Garden Greens with Hazelnut Vinaigrette
Serve this salad after the main course with a selection of favorite cheeses. Susan recommends Jean LeBlanc hazelnut oil, a French oil cold pressed with a stone mill (8 ounces, $26, from amazon.com  or a specialty grocer). Look for edible flowers at your local farmers market or with the fresh herbs at your grocery store.
- 8 cups mixed greens and herbs such as arugula, radicchio, sorrel, and Swiss chard
- 1 shallot, very thinly sliced
- 1 tablespoon best-quality red wine vinegar
- Fine sea salt and fresh-ground black pepper
- 1/4 cup hazelnut oil
- Edible flower blossoms for garnish
Rinse greens; dry. Place shallot in large bowl. Add vinegar; whisk in salt and pepper to taste. Slowly whisk in oil until mixture is emulsified. Add greens and herbs; toss until combined. Taste for seasoning. Top with blossoms. Serve immediately. Makes 8 servings.
Strawberry Parfait with Fresh Normandy Cream
This luscious parfait features a homemade sorbet, berries in syrup and velvety, rich crème fraîche. The sorbet can be made the day before serving.
- 14 ounces very fresh, sweet strawberries, stems removed
- 2-1/2 teaspoons fresh-squeezed lemon juice
- 1 tablespoon orange flower water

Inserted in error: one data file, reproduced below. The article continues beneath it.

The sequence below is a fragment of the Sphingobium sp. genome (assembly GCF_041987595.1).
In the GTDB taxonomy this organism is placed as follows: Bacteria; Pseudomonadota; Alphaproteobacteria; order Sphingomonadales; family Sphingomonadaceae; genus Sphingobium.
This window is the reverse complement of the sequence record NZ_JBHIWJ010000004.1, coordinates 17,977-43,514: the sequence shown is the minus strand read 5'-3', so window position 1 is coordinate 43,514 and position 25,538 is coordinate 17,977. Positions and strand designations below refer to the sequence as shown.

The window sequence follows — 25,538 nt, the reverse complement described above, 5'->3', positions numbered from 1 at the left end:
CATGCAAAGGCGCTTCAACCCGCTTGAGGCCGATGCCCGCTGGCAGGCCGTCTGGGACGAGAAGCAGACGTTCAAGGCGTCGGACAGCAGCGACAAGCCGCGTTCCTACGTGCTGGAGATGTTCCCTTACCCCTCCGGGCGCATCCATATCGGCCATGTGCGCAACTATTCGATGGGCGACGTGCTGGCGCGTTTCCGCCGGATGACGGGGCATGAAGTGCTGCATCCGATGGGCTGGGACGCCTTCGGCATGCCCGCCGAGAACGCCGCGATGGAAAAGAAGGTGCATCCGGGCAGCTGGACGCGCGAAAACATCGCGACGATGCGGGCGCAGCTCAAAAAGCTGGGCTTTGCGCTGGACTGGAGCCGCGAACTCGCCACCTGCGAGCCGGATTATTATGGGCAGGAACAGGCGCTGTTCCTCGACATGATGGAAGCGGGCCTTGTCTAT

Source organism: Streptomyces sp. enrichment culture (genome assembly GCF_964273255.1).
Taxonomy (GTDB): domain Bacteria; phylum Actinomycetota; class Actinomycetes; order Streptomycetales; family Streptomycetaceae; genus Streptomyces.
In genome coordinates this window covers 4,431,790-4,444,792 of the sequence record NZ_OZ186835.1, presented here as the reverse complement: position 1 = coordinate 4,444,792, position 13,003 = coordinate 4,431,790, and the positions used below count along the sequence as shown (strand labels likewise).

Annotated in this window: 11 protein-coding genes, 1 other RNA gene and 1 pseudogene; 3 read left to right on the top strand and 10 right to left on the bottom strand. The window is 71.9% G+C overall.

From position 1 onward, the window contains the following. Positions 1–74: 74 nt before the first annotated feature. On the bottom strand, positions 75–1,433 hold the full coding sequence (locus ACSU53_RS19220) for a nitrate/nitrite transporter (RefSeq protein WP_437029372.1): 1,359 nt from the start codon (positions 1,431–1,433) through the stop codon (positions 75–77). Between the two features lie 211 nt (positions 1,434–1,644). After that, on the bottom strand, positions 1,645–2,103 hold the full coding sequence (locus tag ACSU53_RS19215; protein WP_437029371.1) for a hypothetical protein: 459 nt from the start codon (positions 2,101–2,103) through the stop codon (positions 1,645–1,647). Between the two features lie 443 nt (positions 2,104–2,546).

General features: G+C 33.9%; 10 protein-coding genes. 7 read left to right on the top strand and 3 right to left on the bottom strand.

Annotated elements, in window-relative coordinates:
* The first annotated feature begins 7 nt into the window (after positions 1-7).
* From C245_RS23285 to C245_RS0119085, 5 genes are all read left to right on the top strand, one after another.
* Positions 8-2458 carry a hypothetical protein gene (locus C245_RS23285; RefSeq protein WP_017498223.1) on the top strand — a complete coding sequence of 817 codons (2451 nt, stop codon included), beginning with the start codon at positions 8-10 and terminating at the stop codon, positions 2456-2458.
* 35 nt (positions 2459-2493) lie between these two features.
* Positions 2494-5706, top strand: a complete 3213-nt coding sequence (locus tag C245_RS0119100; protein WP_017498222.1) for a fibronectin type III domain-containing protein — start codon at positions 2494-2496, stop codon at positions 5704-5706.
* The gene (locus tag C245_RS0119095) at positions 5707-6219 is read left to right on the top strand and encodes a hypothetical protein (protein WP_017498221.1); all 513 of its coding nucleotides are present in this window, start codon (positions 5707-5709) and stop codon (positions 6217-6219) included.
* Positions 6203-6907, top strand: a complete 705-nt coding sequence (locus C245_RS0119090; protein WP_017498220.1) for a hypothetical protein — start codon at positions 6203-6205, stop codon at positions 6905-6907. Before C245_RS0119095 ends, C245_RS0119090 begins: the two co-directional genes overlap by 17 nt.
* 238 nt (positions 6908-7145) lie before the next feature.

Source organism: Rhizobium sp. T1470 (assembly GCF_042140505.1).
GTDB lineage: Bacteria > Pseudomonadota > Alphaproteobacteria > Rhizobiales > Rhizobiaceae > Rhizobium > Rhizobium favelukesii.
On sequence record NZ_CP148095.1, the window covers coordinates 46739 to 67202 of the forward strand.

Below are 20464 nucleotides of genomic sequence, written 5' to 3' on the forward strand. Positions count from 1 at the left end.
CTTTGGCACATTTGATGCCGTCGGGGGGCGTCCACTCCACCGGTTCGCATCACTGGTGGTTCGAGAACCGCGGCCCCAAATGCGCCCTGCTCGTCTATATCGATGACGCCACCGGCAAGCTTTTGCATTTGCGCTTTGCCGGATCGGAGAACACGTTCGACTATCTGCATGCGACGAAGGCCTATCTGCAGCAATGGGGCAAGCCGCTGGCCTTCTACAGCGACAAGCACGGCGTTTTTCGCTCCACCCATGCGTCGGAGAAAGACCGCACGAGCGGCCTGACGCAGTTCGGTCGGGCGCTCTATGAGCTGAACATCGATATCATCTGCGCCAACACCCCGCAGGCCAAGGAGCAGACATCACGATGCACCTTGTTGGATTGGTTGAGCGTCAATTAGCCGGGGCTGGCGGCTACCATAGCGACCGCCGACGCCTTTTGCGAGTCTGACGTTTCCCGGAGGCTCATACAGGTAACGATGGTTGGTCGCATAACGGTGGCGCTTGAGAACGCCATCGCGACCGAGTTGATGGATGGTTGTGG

- 4 tablespoons vanilla sugar
- 2 grinds medium-coarse black pepper
Berries in Syrup:
- 1/2 cup packed light brown sugar
- 1/4 cup best-quality raspberry vinegar
- 10 ounces very fresh, sweet strawberries, stems removed, cut top to bottom into 1/4-inch slices
- 3/4 cup purchased crème fraîche
- 1 tablespoon vanilla sugar
- Fresh mint leaves
In bowl of food processor, combine strawberries, lemon juice, orange flower water, vanilla sugar, and black pepper. Mix on medium speed until thoroughly combined and somewhat foamy. Transfer to non-reactive bowl, cover, and refrigerate at least one hour and up to overnight. When mixture is chilled, transfer to 1 1/2- to 2-quart ice cream maker and freeze according to manufacturers instructions. Hold in ice cream maker until ready to serve.
In medium bowl, mix brown sugar and vinegar. Carefully fold sliced strawberries into syrup. Set aside for at least 1 and up to 4 hours, covered, stirring regularly and very carefully so berries marinate evenly.
In another medium bowl, whisk crème fraîche with sugar until it holds soft peaks. Cover; chill until ready to serve.
To serve, spoon equal amounts marinated strawberries into champagne flutes, reserving syrup. Top with spoonful of crème fraîche. Top with equal amounts of sorbet, then top with remaining crème fraîche. Drizzle 2 teaspoons vinegar syrup from berries over top of each parfait; garnish with mint leaves. Serve immediately. Makes 8 servings.